Portland on short list of massive Change to Win organizing drive
LAS VEGAS — Portland is on a list of 35 cities the Change to Win labor federation has selected to be part of a massive organizing campaign it plans to launch the week of April 24.
The seven-union federation unveiled its recruiting plans at a gathering of 2,000 CTW officials, organizers and members here last month, adopting as its slogan, “Make Work Pay.”
The objective, said CTW Chairwoman Anna Burger, secretary-treasurer of the Service Employees International Union, is a joint effort to organize workers in "transportation, distribution, retail, construction, leisure and hospitality, health care, property services, laundries, food production and processing and other services."
Burger, speaking at the conference, estimated those sectors have 50 million workers combined. CTW’s unions — SEIU, Teamsters, United Food and Commercial Workers, UNITE HERE, the Laborers, the Carpenters and the Farm Workers — have an estimated 6 million members. They have also pledged to devote most of their money to organizing.
The unions will be reaching out to unorganized workers as well as members of the public and politicians to support the notion that the United States cannot exist without a “vibrant middle class,” Burger said. “This campaign will empower the millions of workers to help them effect real change to make work pay.”
Gene Pronovost, president of Tigard-based United Food and Commercial Workers Local 555 and an international union vice president, said CTW unions in the Portland area are meeting to finalize their organizing plans. On the short list, he told the Northwest Labor Press, are possible campaigns at Three Mile Canyon Dairy, Wal-Mart, the Benson Towers condominium, Port of Portland drivers and the Oregon Lottery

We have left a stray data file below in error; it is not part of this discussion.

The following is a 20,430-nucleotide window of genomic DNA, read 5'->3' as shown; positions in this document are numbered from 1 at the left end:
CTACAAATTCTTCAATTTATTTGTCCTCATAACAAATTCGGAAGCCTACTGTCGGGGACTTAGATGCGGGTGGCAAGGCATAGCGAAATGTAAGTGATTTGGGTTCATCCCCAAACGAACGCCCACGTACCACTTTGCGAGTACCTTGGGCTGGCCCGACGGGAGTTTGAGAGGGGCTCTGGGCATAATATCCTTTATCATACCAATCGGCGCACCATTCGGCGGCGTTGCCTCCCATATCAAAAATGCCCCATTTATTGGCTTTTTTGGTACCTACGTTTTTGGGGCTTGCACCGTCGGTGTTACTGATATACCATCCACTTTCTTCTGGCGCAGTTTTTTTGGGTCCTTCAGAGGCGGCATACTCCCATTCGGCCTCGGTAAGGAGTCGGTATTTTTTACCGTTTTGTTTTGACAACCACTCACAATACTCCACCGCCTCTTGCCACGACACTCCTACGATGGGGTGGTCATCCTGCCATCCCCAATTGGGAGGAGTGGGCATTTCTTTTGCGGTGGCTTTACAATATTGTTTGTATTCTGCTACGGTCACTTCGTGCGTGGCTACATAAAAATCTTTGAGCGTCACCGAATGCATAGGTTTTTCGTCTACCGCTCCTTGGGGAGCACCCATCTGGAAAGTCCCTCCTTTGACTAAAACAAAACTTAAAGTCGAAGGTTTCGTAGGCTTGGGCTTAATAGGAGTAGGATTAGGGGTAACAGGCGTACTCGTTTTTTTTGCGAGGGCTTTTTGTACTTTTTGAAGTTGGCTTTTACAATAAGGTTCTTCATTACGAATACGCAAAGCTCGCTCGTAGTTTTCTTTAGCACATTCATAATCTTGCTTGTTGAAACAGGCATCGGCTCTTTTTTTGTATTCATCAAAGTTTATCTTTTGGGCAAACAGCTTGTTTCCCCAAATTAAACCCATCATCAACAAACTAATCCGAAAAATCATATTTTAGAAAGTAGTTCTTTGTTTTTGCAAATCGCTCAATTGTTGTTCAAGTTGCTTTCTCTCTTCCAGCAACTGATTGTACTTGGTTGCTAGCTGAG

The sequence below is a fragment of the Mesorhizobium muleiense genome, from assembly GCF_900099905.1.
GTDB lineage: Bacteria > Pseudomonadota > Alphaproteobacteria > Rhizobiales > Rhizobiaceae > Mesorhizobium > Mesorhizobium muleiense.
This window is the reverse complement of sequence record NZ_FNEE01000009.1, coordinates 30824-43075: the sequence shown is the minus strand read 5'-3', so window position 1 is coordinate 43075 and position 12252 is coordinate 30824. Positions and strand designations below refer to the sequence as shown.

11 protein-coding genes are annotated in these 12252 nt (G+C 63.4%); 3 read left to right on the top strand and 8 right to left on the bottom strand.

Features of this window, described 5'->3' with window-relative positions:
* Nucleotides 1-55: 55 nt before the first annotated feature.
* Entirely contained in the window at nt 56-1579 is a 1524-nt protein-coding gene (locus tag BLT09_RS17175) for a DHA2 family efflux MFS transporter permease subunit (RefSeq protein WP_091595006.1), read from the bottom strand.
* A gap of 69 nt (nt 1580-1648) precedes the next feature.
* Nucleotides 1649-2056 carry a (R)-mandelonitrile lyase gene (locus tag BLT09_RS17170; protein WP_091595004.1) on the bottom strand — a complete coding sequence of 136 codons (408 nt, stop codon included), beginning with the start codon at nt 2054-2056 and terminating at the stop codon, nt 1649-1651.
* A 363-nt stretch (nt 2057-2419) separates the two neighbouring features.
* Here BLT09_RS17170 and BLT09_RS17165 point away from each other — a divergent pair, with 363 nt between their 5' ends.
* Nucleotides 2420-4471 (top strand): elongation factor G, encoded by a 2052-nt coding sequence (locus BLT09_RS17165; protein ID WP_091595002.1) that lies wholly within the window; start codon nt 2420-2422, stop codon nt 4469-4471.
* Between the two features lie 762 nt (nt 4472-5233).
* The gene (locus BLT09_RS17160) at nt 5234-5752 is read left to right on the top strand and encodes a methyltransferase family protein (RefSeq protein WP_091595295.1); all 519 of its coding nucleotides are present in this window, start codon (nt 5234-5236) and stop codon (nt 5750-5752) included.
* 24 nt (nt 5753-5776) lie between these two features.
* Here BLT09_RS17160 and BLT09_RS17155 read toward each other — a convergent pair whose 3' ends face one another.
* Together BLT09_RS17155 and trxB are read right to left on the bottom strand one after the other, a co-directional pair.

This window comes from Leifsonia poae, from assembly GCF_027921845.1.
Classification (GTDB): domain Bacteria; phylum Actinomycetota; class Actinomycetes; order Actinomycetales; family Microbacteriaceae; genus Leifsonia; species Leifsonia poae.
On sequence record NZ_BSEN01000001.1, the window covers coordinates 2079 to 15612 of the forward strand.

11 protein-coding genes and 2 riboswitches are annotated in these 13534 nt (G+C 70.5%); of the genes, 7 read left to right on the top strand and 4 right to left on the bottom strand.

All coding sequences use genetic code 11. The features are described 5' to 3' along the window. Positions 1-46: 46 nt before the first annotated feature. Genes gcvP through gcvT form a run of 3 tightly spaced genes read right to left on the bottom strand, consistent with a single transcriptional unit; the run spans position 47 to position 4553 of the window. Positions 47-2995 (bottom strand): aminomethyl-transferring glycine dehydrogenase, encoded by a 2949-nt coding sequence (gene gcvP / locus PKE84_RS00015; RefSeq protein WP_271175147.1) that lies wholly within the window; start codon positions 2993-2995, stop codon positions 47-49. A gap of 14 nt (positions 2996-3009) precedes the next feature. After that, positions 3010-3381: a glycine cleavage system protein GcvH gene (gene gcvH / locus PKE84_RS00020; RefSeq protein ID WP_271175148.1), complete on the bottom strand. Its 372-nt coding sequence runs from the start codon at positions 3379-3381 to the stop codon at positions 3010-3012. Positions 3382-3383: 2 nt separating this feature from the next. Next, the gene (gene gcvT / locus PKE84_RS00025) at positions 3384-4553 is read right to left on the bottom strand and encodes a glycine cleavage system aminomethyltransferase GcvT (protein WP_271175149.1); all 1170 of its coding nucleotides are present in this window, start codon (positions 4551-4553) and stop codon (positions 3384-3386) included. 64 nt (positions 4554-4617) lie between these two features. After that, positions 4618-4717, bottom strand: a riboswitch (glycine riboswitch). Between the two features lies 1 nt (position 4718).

One of the focuses of the CTW convention March 19-21 was the creation of local cross-union campaign teams, which will work together as single entities to unite workers of all the unions in their cities.
“It’s a little different” from past union organizing drives by CTW members and others,” Burger stated. “Truth is, we’ve always done campaigns — but we’ve done them individually, union by union. And we still have these campaigns. But now, as we work on these individual campaigns, we will be tying our work together and make it all add up to something bigger.”
“In every campaign, no matter what union, we will be telling the world that working people are uniting to ‘make work pay,’” she added.
In practical terms, that means CTW unions will field joint organizing teams, just as two of the member unions — UNITE HERE and the Teamsters — are doing in their current drive to organize 17,000 workers at Cintas, the nation’s largest launderer of uniforms and other materials.
But Burger also said CTW seeks worldwide support for the drive, because “corporations are global and so must we be.” Only with global cooperation, she stated, can unions “make global corporations raise living standards and respect workers’ right everywhere — rather than dragging them down to the lowest level everywhere.”
Some CTW leaders are comparing their organizing campaign with that of the Congress of Industrial Organizations (CIO) of the 1930s, when millions of workers joined unions.
“We must remember that auto, steel and other basic manufacturing jobs weren’t always the good middle-class jobs they became after World War II,” Burger said.
When a large percentage of the workforce was unionized, labor was able to change low-paid manufacturing jobs into jobs that were the “backbone of the American middle class,” she said.
© Oregon Labor Press Publishing Co. Inc.